Featured Research

from universities, journals, and other organizations

Insects hold atomic clues about the type of habitats in which they live

Date:
February 17, 2011
Source:
University of Cambridge
Summary:
Scientists have discovered that insects contain atomic clues as to the habitats in which they are most able to survive. The research has important implications for predicting the effects of climate change on the insects, which make up three-quarters of the animal kingdom.

Researchers have discovered an 'atmospheric imprint' in insects, revealing where they are most likely to survive should climate change alter their ecosystem.
Credit: Dr. Tom Fayle

Scientists have discovered that insects contain atomic clues as to the habitats in which they are most able to survive. The research has important implications for predicting the effects of climate change on the insects, which make up three-quarters of the animal kingdom.

Applying a method previously only used to examine the possible effects of climate change on plants, scientists from the University of Cambridge can now determine the climatic tolerances of individual insects. Their research was published Feb. 16 in the scientific journal Biology Letters.

Because insects are at constant risk of desiccation, they have a waterproof exoskeleton which protects them from dehydration. Therefore, measuring hydration levels in an insect gives little if no indication of the type of habitat they live in (for example, whether it is humid or dry). Moreover, most insects live in the undergrowth, or in the soil; in tropical rainforests the insects live many hundreds of feet up in the canopy, which makes it very difficult to observe them directly. Using the atmospheric imprint, it will now be possible to decipher the habitat preferences of individual insects no matter where they live.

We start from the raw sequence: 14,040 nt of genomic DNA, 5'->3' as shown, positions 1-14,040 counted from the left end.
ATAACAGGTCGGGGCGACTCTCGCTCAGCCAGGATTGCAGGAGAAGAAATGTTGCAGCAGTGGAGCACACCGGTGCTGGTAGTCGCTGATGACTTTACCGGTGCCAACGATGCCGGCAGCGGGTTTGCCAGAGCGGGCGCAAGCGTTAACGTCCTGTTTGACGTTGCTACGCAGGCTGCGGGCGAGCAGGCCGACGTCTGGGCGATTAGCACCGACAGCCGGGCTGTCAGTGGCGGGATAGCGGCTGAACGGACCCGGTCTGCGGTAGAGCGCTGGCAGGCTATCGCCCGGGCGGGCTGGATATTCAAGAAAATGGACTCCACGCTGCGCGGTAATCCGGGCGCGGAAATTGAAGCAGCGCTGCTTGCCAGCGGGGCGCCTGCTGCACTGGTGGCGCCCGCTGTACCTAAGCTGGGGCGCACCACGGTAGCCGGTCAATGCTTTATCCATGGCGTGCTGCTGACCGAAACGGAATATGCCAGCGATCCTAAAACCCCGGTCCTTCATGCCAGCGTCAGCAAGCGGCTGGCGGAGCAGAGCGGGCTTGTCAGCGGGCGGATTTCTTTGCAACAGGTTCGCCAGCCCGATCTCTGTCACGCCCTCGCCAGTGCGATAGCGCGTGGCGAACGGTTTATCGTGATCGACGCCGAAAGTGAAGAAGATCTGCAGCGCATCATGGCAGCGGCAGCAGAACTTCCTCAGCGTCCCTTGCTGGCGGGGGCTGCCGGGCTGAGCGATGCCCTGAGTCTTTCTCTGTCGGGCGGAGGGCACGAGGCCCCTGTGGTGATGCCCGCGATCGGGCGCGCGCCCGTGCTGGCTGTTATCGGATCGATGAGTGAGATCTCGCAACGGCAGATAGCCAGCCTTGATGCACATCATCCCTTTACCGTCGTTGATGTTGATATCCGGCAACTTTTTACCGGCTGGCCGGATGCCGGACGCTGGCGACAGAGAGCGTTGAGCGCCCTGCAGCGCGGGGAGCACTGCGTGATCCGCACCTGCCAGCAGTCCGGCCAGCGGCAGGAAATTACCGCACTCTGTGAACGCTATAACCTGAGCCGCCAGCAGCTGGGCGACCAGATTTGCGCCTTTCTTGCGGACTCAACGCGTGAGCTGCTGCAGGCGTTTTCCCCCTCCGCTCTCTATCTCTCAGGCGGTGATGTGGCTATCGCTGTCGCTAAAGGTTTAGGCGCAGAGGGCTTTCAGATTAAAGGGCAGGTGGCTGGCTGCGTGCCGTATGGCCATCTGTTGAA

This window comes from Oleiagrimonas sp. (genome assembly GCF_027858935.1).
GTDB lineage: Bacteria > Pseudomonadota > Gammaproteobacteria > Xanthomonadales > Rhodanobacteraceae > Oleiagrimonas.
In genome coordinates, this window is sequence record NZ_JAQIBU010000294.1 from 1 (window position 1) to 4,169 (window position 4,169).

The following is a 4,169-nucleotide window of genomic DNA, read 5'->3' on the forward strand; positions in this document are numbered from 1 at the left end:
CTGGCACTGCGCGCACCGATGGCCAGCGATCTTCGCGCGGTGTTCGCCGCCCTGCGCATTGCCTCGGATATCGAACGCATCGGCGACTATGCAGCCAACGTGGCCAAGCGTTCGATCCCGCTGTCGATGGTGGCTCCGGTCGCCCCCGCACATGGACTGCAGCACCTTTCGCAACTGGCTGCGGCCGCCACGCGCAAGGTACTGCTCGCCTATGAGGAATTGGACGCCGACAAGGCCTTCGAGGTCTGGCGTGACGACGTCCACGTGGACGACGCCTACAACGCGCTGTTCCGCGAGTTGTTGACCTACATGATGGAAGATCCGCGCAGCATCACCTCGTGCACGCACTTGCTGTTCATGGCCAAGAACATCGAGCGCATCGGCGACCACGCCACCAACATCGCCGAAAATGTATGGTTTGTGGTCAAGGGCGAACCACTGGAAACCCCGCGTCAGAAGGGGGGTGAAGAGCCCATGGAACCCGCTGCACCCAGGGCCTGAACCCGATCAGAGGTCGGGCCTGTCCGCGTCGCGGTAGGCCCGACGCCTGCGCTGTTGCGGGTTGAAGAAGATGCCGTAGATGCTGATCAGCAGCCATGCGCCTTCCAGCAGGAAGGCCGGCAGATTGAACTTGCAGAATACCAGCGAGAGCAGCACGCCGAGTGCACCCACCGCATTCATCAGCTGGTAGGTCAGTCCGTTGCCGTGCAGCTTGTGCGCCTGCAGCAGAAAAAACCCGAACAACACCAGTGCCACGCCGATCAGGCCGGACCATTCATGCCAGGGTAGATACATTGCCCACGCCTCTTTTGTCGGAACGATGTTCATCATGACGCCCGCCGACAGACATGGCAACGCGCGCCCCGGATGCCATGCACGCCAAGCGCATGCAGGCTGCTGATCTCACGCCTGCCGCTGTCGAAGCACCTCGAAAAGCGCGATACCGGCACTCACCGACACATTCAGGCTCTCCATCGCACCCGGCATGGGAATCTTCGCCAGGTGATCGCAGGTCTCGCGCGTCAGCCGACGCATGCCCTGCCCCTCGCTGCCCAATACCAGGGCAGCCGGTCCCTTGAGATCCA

By taking advantage of a unique property of the oxygen isotopes in water; namely that the isotopes behave differently during evaporation and condensation, the researchers were able to determine how much water an insect loses when it 'breathes' through holes in its outer skeleton called spiracles, providing important insight into the type of atmosphere (for example, humid like the rain forest) it could survive.

Water (H20) is made up of two types of oxygen -- 18O and 16O. Because 16O is lighter, when water evaporates it leaves behind more 18O. Using cockroaches, the scientists measured the levels of the two different oxygens in the insects' circulatory fluid -- called haemolymph -- as well as in their outer skeleton. From this information they were able to determine how much water had evaporated and therefore identify the atmospheric conditions necessary for the insect to survive.

Insects living in a dry atmosphere have a higher concentration of 18O as a result of a greater water loss. Insects living in very humid conditions tend to lose less water and therefore have a nearly equal ratio of 16O to 18O. With this new method, researchers will be able to predict where species are most likely to survive (e.g. in Sahara-desert dry and rainforest humid), and will be able to pinpoint with great accuracy which species share the most similar niches.

"There is an urgent need for a better understanding of how global environmental change will affect threatened plants and animals," said Dr Farnon Ellwood, lead author of the paper. "If we can determine the habitat preferences of individual insects, we can use this information to predict how climate change will impact on a group representing three-quarters of the Earth's animal species."